The projected deficit for the 2010-13 period has grown from an expected $1.7 trillion in January 2009 to $4.4 trillion today. Lower-than-forecast revenue accounts for 73% of the $2.7 trillion increase in the expected deficit. That’s assuming that the Bush and Obama tax cuts are repealed completely. 

When Obama took the oath of office, the $789 billion bank bailout had already been approved. Federal spending on unemployment benefits, food stamps and Medicare was already surging to meet the dire unemployment crisis that was well under way. See the CBO’s January 2009 budget outlook. 
Obama is not responsible for that increase, though he is responsible (along with the Congress) for about $140 billion in extra spending in the 2009 fiscal year from the stimulus bill, from the expansion of the children’s’ health-care program and from other appropriations bills passed in the spring of 2009. 

If we attribute that $140 billion in stimulus to Obama and not to Bush, we find that spending under Obama grew by about $200 billion over four years, amounting to a 1.4% annualized increase. 

After adjusting for inflation, spending under Obama is falling at a 1.4% annual pace — the first decline in real spending since the early 1970s, when Richard Nixon was retreating from the quagmire in Vietnam. 

In per-capita terms, real spending will drop by nearly 5% from $11,450 per person in 2009 to $10,900 in 2013 (measured in 2009 dollars). 

By the way, real government spending rose 12.3% a year in Hoover’s four years. Now there was a guy who knew how to attack a depression by spending government money!


Anonymous said...

Not sure if saying as a President during economic recession you raised government spending less than Hoover is a good thing to say. I think you also have to consider where those funds were spent. Spending is not some generalized concept. For example, would we consider it a bad thing if the government increased spending by 5% as a means of helping citizens overcome damages of a meteor shower which hit harmed larged portions of the nation as compared to a 5% increase in regulatory and enforcement expenditures to make sure that all American's brushed their teeth correctly.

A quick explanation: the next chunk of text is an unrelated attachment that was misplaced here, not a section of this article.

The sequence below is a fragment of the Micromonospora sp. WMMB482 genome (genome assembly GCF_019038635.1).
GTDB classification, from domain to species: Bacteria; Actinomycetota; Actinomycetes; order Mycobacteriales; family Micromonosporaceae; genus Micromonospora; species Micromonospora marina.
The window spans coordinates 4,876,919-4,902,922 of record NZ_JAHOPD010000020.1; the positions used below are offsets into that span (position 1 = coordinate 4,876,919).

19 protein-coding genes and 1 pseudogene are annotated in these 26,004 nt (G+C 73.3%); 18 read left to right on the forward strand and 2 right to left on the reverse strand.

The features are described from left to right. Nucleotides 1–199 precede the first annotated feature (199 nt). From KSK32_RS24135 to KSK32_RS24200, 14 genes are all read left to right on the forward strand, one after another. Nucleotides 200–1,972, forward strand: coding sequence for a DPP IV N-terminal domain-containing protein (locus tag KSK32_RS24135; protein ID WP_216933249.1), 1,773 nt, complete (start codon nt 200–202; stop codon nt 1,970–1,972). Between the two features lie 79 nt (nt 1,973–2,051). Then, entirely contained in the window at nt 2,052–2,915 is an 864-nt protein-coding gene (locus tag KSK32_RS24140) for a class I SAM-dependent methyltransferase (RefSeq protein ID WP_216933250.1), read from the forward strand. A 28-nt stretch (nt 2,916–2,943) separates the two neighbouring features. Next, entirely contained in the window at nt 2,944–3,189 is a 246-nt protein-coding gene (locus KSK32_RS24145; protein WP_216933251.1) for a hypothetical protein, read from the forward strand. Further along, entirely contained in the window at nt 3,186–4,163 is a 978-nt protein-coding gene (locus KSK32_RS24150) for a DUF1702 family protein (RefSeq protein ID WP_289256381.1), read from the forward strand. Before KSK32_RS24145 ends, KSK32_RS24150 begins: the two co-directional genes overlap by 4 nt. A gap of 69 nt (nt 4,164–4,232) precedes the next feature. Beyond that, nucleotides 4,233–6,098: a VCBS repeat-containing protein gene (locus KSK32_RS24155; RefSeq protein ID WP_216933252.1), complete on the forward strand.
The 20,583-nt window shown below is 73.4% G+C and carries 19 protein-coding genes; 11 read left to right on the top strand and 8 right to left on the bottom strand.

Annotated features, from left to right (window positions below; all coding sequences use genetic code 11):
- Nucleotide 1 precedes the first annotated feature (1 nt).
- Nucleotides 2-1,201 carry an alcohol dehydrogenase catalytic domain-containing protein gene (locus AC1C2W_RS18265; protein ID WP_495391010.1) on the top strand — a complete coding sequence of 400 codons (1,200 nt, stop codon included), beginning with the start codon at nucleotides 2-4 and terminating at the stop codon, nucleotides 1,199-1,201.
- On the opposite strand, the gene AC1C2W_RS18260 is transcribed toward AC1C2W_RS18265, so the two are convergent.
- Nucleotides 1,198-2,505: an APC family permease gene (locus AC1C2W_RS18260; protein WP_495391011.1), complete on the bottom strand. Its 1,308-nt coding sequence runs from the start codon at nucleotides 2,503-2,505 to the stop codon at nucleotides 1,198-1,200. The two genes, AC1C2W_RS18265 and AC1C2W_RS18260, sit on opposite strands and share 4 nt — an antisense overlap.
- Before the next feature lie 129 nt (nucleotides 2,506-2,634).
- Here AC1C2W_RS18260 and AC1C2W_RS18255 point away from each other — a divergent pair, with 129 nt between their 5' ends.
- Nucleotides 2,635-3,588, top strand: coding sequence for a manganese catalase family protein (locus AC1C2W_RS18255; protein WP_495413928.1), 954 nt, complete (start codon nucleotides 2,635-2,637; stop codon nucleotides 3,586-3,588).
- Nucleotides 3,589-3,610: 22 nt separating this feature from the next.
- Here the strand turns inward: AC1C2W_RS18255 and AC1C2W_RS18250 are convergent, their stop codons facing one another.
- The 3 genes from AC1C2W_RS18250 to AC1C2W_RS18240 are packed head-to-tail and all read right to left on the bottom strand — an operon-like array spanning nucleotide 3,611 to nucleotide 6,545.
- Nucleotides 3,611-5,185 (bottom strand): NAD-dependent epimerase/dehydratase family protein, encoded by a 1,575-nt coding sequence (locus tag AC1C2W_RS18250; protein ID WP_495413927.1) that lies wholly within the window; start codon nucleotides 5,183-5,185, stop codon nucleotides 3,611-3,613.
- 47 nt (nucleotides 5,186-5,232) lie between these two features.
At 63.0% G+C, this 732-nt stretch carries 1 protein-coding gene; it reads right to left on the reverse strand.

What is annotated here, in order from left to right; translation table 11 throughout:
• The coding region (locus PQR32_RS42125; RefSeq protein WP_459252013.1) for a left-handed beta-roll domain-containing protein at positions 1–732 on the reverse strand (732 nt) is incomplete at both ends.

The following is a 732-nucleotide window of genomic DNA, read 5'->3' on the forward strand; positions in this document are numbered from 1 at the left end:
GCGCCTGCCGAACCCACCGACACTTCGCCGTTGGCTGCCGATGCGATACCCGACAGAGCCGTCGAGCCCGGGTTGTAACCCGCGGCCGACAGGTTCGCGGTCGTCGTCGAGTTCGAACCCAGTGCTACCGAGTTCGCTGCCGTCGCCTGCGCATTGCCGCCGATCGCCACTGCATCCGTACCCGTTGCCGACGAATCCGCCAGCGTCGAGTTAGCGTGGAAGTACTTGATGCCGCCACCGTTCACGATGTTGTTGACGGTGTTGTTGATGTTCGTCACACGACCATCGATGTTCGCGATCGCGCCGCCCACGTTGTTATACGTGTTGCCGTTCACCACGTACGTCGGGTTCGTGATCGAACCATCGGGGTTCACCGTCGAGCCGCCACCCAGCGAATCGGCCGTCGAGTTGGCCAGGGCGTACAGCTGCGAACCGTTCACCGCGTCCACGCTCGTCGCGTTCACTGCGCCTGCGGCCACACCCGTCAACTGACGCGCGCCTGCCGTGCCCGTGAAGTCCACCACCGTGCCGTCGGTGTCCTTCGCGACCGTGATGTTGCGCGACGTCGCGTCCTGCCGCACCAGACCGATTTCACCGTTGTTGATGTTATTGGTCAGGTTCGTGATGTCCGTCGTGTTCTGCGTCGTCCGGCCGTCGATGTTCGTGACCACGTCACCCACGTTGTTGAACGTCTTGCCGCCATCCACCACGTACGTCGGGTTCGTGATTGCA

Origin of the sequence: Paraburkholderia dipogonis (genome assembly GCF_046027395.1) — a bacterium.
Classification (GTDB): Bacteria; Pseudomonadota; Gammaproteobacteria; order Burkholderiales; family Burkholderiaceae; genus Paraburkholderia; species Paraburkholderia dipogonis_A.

Richard Day said...

Of course Hoover, like Obama, was criticized for not going big enough with his stimulus efforts. I suspect those critics were correct.

Regardless, the fact is that a fair assessment of Obama would recognize that the big spenders (or should I say, budget growers) were Reagan, Bush II, Bush I and Clinton (who had a surplus) in that order.

I realize your comment was a bit tongue-in-cheek, but if there ever was a meteor strike I'd hope the federal government would respond better than it did following Hurricane Katrina. State governments simply can't handle catastrophes of that scale. Strong federal governments are good for that sort of thing, and guaranteeing citizenship rights.

Anonymous said...

Agreed Feds are best suited for larger scale interventions. With that said, I don't have the slightest idea what feds are doing trying to carrot or stick states into what seems to be a nationally standardized education system. No constitutional basis and no way to expect states with different political, historical, social, finanical, cultural and even geographic identities to be evaluated and treated the same. Can we really expect similar results at the same pace from a parrish in Louisianna and a county in New Hampshire? Even in Kentucky we can't seem to get it right after decades of reconstituted reforms with significant disparity between districts and counties. How in the world are we going to get states to perform when they can't seem to get it done internally.

As previous comments, just very frustrated with government and those who politically and financially gain disporportionate influence with those in power.